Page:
Tokyo | Two deaths have been confirmed and two others have been found “without vital signs” after typhoon Nanmadol hit Japan, which also injured more than 100 over the weekend, the government spokesman said on Tuesday. /strong>
The typhoon made landfall on Sunday evening near Kagoshima in the southwest of the country and brought strong winds and heavy rain to the big island of Kyushu before moving northeast along the coast of the Sea of Japan.
Gradually losing speed, it was downgraded Tuesday morning to an extratropical cyclone.
But in Kyushu, the storm toppled trees, shattered windows, swelled rivers and dumped a month's worth of rain in 24 hours over parts of Miyazaki prefecture, where two deaths have been confirmed.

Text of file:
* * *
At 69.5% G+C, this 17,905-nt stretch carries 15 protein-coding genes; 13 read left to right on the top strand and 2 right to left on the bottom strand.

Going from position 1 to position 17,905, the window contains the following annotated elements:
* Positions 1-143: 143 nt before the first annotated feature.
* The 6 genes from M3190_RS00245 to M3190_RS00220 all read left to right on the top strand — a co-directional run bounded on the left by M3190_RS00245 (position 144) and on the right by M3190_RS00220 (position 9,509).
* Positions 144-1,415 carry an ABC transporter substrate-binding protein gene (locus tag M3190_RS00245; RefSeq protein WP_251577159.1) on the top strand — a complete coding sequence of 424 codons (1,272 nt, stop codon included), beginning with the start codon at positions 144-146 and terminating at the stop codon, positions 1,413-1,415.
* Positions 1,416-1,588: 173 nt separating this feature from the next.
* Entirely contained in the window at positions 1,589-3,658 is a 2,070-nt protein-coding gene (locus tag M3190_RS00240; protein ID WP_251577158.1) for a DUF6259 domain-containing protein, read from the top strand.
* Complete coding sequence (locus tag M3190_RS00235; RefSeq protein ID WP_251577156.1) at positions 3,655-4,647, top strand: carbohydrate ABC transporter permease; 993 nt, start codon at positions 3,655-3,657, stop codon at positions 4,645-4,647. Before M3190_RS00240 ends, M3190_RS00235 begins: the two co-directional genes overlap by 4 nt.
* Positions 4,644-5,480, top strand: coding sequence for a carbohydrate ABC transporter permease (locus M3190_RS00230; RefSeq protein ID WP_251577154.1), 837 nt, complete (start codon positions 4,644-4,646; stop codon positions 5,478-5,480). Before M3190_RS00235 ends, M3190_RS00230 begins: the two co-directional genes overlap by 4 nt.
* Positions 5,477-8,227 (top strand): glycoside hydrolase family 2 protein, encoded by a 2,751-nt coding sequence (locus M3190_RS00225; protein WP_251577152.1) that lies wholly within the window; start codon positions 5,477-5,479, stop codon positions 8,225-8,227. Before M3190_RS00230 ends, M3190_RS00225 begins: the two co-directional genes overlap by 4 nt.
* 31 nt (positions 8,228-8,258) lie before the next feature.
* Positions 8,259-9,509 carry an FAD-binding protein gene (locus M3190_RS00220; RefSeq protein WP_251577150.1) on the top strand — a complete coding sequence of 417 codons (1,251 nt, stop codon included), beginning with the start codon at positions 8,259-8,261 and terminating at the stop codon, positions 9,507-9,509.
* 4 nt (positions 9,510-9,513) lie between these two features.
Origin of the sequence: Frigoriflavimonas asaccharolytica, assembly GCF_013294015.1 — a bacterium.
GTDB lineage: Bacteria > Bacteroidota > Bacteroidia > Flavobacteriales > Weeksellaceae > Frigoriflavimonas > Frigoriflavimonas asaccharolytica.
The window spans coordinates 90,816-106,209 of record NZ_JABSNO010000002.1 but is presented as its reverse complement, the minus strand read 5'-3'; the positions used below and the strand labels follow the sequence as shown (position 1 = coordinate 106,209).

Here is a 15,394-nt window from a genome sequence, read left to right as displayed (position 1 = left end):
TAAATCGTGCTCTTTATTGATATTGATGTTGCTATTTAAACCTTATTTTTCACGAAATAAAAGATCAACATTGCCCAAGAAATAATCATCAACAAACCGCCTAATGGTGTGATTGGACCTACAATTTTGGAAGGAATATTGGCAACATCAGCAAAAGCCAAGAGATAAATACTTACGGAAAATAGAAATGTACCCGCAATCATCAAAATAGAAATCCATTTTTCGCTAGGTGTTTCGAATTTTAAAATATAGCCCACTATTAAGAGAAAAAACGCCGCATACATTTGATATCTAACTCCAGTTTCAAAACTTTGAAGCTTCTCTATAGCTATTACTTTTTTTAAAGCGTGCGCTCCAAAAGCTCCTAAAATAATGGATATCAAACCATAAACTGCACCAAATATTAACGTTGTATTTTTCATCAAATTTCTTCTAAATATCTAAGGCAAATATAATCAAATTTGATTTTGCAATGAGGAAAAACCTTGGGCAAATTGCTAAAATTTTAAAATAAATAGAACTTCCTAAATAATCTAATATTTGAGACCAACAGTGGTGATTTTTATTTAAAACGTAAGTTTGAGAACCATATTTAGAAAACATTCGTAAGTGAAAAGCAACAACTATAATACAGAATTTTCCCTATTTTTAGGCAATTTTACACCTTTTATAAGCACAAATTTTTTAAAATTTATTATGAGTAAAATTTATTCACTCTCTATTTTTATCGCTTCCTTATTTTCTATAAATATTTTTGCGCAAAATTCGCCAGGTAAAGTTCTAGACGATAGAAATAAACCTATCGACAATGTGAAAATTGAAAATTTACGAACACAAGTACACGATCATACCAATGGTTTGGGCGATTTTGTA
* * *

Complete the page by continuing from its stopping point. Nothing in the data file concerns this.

Government spokesman Hirozaku Matsuno said two more people were found “without vital signs”, a term used in Japan before a death was officially certified by a doctor.
The toll could rise further as authorities were checking to see if two other deaths were related to the typhoon and they were also looking for a missing person, Matsuno added.
In addition, the At least 114 people were injured, 14 of them seriously, the government spokesman said.
As of early Tuesday, around 140,000 homes were still without power across the country, mainly in Kyushu.
The typhoon season peaks from August to September in Japan, where it is marked by heavy rains that can cause sudden floods and deadly landslides.
Scientists estimate that climate change increases the intensity of storms and makes phenomena more frequent extreme weather.